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>> welcome back to al jazeera america. i'm del walters. these are your headlines in this hour. hollywood icon mickey rooney has died. the actor started in silent movies, went on to appear in more than 200 different films. investigators saying new signals are coming from possibly aircraft's black boxes. officials are warning against drawing chutions but cautiously -- conclusions but cautiously hopeful.
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calling for the release of our al jazeera colleagues, now in prison in egypt for more than 100 days. >> i'm dave warren with a look at the national forecast. still looking at the southeast, tornado warning, storm has the potential to be severe or even begin to rotate. wind damage reported, no warnings in effect just a watch. this is the line of severe weather, it is moving so not expecting much flooding with this. still could see some flash flooding, brief period of very heavy rain. these storms will continue to push to the southeast. flooding a concern a little further to the north, not really seeing the severe weather, once you get to the low, you get that steady rain. this will continue to spread north up through d.c., philadelphia, new york, new england, by this afternoon rain coming down fairly heavy,
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temperatures just north of the front only into the 40s, close to 50, warming up a little bit to the south so it will continue to warm up. it's not cold enough for snow until you get into canada. snow predicted tonight and into tomorrow. the front moves off the coast then we're talking about temperatures, storm moves out temperatures drop a bit, rice across the middle of the country and to the east. we've seen this pattern before, you get the storms dropping south, going into canada, no change here, we need the rain in the southwest, not the southeast, that could lead to some flooding but no rain predicted thought only today but over the next five das as the storms continue to track up north and down the eastern side of the rockies. severe drought, exceptional drought, no relief in sight here over the past five days maybe two weeks, no rains into southern california to give them rain there.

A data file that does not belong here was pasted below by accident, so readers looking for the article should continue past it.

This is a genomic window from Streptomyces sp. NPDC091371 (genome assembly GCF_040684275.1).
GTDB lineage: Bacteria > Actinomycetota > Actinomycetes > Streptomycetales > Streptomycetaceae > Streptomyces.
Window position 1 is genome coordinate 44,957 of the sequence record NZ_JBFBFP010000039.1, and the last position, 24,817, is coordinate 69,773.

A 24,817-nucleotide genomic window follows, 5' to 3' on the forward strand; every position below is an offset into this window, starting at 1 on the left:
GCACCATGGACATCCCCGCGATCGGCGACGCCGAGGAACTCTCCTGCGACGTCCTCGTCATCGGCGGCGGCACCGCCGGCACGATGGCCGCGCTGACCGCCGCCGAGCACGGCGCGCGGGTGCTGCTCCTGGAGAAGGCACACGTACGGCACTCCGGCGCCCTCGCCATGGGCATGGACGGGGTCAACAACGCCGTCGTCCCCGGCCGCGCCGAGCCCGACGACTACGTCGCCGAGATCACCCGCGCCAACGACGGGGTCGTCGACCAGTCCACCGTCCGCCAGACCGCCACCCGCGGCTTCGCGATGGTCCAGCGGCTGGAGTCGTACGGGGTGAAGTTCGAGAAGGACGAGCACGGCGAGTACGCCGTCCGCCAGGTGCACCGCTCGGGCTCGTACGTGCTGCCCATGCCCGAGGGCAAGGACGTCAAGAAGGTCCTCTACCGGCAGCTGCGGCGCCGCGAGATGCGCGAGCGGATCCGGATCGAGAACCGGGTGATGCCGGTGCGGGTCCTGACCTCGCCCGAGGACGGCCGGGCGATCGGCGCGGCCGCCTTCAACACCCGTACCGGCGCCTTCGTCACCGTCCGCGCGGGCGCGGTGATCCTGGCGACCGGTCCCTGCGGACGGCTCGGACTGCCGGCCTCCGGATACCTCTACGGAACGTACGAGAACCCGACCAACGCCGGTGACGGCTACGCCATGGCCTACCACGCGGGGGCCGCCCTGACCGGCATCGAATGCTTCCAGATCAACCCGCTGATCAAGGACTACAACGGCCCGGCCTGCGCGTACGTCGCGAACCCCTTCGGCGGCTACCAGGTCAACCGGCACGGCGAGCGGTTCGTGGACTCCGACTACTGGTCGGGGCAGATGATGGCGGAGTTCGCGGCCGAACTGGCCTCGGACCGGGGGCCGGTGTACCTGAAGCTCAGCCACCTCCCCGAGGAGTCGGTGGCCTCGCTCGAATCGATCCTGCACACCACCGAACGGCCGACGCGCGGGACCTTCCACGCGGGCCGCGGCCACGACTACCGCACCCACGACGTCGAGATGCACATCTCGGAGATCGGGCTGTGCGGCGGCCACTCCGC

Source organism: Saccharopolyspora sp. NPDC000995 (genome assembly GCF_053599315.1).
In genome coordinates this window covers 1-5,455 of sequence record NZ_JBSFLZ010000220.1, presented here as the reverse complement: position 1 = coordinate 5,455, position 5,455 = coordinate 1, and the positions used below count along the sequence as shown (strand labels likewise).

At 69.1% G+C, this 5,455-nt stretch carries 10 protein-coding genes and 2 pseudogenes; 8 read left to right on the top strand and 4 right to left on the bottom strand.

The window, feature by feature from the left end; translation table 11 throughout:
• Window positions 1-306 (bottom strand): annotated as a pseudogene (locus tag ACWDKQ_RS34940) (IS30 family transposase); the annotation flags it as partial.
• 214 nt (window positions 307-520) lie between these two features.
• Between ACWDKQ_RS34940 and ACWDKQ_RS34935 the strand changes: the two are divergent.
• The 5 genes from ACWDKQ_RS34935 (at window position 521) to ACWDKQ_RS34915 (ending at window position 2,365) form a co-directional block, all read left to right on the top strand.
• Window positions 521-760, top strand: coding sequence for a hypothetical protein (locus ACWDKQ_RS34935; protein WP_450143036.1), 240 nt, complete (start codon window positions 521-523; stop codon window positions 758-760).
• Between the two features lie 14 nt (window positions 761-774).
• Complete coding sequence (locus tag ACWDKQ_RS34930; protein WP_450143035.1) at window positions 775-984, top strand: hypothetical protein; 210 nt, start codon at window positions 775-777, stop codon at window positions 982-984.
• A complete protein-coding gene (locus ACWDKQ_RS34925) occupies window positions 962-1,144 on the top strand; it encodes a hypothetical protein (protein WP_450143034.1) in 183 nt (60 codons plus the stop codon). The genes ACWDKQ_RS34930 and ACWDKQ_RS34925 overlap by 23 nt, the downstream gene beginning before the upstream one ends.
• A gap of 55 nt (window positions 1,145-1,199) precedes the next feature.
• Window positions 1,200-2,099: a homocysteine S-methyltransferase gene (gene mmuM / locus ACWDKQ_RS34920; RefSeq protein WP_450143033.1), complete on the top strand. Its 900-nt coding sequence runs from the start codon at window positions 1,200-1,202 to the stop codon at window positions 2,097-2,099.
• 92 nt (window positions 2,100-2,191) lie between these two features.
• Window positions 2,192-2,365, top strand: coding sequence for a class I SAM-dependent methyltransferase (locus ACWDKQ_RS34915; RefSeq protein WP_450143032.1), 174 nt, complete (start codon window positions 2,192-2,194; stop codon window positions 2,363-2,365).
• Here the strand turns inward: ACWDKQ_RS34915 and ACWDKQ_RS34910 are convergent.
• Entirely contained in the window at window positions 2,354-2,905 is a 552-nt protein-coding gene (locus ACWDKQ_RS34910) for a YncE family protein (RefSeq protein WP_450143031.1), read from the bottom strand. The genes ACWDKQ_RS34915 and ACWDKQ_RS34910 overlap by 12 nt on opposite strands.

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rain flooding the further north you go, that snow is up into canada. just a little too warm to see that snow although it's not a warm day, only 50° with that rain coming down. del. >> dave, thank you very much. children who grow up in foster care find it tough when they go out away from home. now an organization in california is trying to make that easier. lisa stark has the story. >> jenae single pom is still in the california foster care system. >> a lot of bad ones but my last foster home was a good one. >> a year ago california haw makers voted to opt in and take advantage of a federal law that matches funds to states willing to extend foster care to young adults. >> you guys are at high risk, right, for stress. >> the goal is to counsel and
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assist them until they're 21. to help them avoid a life of homelessness poverty addiction and jail. mamartine is her coach. teaching her how to shop on a budget, pay rent, live as a responsible adult. >> teaching them to be self-sufficient. giving them basic living skills that an average person might take them for granted. >> look, build a tower. >> batiste and two-year-old kayden now live in this one bedroom apartment. patiste pays a growing share every month. >> i don't have no credit
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history or things like that. so i'm grateful for it. >> and they helped her get a j job. she is working towards getting her cosmetology license at this community college. continuing education is a requirement of the program. >> i know that if my bills don't get paid, then we have to suffer. and i don't want to have to go through that or none of the things that i went through, then in foster care. >> i brought in your february budget and your march budget. >> she works, studies, and acceptance what she called the tough love many before she and her son are completely on their own next year. >> i didn't have much vision from my mom making sure i had everything. >> the hope is that programs like this will help bautiste beat the odds that too often in the past led other foster children into a filed and painful adult life.
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lisa bernard, al jazeera, oakland. >> thank you for watching al jazeera america. "techknow" is next, featuring phil's excellent adventure. for updates throughout the day go to aljazeera.com. i'm phil torres here to talk about innovations that can change lives. we're going to explore the intersection of hardware and humanity and we're doing it in a unique way. this is a show about science by scientists. hard core in other words: marita davidson, is a scientist, specializing in ecology and evolution. testing a meat substitute that claims to taste like the same thing. >> it does taste like chicken.